Editors' note: Sony has recently equipped the SmartWatch with fresh. This review has been updated to reflect these changes.
Since the days of pocket watches, wearable timepieces have had a strong pull for gadget lovers. Watches are extremely personal devices and can be powerful fashion statements, functional or not; attractively crafted, technologically sophisticated timekeepers have their own special allure. Sony's $129.99 SmartWatch is no exception. Powered by Android software, this high-tech ticker promises a lot in the way of features and functionality. Now thanks to a fresh influx of software, the flashy gizmo feels like less of a cantankerous gizmo and more like an alluring smartphone accessory.
Unlike the heavier and bulkier 1.2-ounce Motorola MotoActv and 1.92-ounce , the square, 0.55-ounce Sony SmartWatch is easily portable. Measuring 1.42 inches tall by 1.42 inches wide and 0.3 inch thick, the SmartWatch is more in line with Apple's pint-size iPod Nano (1.5 inches by 1.6 inches by 0.35 inch, 0.7 ounce).
The tiny SmartWatch also sports handsome visual accents such as silver-metallic edges that are smoothly rounded. In my opinion, its attractive looks set it apart from more-geeky devices such as the Strata Stealth, Pebble. In a nutshell, this is a watch I'd be proud to wear in public, which is tough to say about most smartwatches I've used, save for the ., and even streamlined
A minuscule 1.3-inch OLED screen takes up the entire front face and displays data in a low 128-by-128-pixel resolution. Even so, colors on the watch's screen are vibrant, and the digits glow an attractive white. One big drawback is that the display washes out in even modest sunlight, making the SmartWatch hard to read outdoors. I feel that's an unforgivable flaw for any watch (let alone one costing $149) since most people spend at least part of their day in the sun. By contrast, this is the opposite of the experience I had with the MotoActv, which automatically flips its display to black-and-white for better visibility outside. The Pebble, with its e-ink-style LCD is also a cinch to read indoors and outside in direct sunlight.
The back of the device is softly rounded, with a glossy white surface coating. On the back is a flat, spring-loaded clip, which you can use to pin the SmartWatch to clothes or to its wristband. Sony also sells a metal watch adapter for attaching the gadget to standard bands from other watches. While the SmartWatch comes with a conservative black band, you can buy five other more eye-catching colors for $19.99 each. I found the rubber construction of the bands surprisingly comfortable. Their stretchy feel offers just enough grip without pinching skin and flexes slightly to slip into buckling position more easily than a traditional leather strap would.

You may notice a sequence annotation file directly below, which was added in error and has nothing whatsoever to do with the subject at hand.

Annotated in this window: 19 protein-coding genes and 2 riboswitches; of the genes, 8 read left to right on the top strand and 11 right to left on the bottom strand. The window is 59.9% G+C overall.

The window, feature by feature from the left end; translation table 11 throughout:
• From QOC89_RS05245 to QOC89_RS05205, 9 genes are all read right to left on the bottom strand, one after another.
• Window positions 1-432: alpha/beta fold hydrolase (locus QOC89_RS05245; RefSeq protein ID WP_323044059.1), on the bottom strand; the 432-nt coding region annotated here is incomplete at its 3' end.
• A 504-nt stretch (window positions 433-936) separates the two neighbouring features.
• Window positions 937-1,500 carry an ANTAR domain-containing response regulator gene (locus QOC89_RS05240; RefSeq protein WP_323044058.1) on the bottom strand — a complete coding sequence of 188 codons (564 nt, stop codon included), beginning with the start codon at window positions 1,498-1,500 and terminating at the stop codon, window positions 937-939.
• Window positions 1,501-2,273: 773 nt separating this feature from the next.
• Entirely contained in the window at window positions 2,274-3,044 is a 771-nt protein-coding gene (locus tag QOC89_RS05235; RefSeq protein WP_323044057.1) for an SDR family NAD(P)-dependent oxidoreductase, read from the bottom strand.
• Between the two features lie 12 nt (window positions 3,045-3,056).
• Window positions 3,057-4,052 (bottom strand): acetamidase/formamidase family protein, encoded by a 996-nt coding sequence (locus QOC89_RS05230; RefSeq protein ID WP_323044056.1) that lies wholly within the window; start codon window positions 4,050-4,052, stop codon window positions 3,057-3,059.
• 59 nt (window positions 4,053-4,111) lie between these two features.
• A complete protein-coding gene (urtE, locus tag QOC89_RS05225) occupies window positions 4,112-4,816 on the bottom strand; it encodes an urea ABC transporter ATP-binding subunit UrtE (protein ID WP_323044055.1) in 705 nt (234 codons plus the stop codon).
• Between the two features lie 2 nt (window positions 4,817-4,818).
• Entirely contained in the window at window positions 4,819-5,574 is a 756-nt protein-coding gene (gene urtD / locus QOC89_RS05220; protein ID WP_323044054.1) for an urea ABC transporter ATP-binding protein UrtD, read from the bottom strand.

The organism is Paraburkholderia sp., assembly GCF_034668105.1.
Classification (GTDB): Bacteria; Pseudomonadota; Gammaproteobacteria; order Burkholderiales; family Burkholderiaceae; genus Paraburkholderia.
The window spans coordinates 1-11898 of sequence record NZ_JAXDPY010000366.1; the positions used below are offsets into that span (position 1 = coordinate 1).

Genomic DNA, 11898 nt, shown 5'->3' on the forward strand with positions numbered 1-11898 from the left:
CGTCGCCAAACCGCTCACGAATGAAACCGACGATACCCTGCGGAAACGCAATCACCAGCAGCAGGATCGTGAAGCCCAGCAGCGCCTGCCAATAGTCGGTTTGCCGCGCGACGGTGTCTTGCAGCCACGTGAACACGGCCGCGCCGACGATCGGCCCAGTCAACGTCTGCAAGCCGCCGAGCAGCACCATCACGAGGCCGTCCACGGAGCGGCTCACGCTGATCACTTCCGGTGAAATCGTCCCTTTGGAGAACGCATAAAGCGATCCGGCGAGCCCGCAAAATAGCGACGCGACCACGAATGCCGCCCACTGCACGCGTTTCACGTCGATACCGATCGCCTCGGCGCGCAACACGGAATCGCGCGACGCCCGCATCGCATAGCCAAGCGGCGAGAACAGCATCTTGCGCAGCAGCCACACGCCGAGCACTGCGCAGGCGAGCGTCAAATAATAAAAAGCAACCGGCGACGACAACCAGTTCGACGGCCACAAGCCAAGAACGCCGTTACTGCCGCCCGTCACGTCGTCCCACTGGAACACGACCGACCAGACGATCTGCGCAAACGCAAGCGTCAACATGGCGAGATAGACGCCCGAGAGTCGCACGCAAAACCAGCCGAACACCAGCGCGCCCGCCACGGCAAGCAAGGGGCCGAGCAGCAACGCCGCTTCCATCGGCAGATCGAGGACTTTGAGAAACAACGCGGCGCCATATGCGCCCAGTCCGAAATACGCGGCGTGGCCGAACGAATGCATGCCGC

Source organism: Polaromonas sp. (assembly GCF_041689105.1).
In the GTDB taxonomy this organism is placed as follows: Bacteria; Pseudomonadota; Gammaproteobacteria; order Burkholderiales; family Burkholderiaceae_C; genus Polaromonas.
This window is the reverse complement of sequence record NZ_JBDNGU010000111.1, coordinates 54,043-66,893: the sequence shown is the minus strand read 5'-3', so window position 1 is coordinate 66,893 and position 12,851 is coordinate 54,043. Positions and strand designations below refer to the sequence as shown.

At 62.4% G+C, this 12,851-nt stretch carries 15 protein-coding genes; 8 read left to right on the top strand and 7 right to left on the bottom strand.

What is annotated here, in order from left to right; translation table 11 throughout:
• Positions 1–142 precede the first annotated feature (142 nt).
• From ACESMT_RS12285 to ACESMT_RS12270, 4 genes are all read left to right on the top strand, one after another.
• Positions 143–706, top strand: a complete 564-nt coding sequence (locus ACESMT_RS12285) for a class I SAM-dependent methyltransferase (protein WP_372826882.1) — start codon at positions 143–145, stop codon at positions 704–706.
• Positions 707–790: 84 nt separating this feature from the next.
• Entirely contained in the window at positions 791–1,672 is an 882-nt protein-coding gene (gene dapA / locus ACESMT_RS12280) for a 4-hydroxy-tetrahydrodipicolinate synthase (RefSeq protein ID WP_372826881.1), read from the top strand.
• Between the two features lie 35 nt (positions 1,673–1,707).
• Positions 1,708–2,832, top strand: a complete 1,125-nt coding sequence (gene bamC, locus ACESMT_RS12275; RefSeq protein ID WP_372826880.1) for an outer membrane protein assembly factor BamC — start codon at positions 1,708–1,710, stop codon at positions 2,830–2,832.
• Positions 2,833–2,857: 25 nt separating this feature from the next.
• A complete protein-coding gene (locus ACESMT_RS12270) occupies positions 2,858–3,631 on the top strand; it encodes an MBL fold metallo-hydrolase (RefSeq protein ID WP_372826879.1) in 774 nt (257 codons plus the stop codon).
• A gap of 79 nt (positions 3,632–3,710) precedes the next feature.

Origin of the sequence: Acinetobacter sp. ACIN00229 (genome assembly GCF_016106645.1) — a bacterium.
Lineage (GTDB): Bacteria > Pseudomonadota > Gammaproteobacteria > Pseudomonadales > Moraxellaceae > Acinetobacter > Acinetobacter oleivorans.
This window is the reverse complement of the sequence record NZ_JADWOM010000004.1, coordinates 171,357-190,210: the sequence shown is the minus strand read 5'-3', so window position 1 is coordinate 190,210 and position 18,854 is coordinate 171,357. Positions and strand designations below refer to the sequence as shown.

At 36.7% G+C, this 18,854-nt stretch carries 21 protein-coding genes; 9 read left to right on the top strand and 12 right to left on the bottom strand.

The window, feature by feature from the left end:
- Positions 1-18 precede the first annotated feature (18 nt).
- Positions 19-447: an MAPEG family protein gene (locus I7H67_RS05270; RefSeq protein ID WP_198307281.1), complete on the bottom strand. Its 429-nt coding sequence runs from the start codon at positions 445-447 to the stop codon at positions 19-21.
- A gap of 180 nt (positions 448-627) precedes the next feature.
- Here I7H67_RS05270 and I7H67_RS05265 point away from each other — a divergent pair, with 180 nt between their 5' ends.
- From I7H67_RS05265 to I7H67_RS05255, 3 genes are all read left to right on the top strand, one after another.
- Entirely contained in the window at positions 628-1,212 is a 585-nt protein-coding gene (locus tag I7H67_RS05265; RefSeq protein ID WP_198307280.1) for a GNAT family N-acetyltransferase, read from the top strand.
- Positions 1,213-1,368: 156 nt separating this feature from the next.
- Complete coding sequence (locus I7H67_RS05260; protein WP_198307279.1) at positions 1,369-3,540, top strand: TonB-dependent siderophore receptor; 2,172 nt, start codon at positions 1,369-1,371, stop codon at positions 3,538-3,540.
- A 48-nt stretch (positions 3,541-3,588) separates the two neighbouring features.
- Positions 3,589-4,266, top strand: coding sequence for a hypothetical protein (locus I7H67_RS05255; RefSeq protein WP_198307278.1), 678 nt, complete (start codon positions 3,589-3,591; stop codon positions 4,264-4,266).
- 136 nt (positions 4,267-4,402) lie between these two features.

Sony makes a lot of boasts when touting the SmartWatch's capabilities. Before I describe them, though, you should know this product is mostly a Sony accessory. That's a huge bummer, since it was initially billed as a universal Android device able to operate with a wide range of phones and other mobile gadgets. In fact, Sony's own Web site brazenly claims "If you have an Android smartphone, [the SmartWatch] is the perfect accessory."
To be clear, the SmartWatch is officially compatible with only a handful of Android phones. These include products from competing manufacturers as well as Sony's current Xperia line of smartphones. Notable on the short list of officially approved devices are the Samsung Galaxy S3, the Motorola Droid Razr (and perhaps the ), along with HTC's One X, , and handsets. Sony does claim it updates the list periodically, so be sure to check its site for any changes.
The SmartWatch's promised capabilities are many. Essentially this device is a fancy remote control for Android smartphones that just happens to also have a clock. In a sober work meeting and your cell begins to buzz with an incoming call? No problem; the SmartWatch's Phonebook and Missed Call app will let you see who's calling, send it to voice mail, or even answer the call provided there's a headset lodged in your ear.
The app is also supposed to let you reply with a canned text message like, "Busy. I'll call you back." In practice, though, I could never get this feature to work. Another caveat is that the SmartWatch will only let you accept incoming calls when connected to Sony Xperia phones, not when using Android handsets from other manufacturers. The gizmo will, however, let you check e-mail, Facebook, and Twitter ported from your handset.
Thanks to a recent SmartWatch app update (1.3.28) and SmartWatch firmware (version 0.1.B.1.0), which rolled out March 14, 2013, the device now features six additional watch faces. Adding up to a total of 10, these virtual clocks range from spartan analog timepieces and clean digital readouts to abstract faces that tell time in almost inscrutable graphics.
To set up the Sony SmartWatch, you download the Sony Smart Connect (previously calledSony LiveWare Manager) and SmartWatch Android apps from the Google Play store. If you own a current Sony Xperia handset running Android 2.1 or higher, chances are good your device has this software already loaded. With this done, you activate the SmartWatch's Bluetooth pairing mode by shutting down the watch and then pressing and holding the unit's power button (on the right side) for a few seconds. After that, you pair the SmartWatch with your phone within the Android settings menu as you would any ordinary Bluetooth accessory.
Once properly connected, the SmartWatch links to phones to act as a second screen for specially made apps running on your handset. In fact, the watch itself doesn't store any data locally, save the time. It's basically a conduit that you configure and customize via the phone. For example, you must install applications either directly through Sony Smart Connect's list of suggested apps or by searching the Google Play store.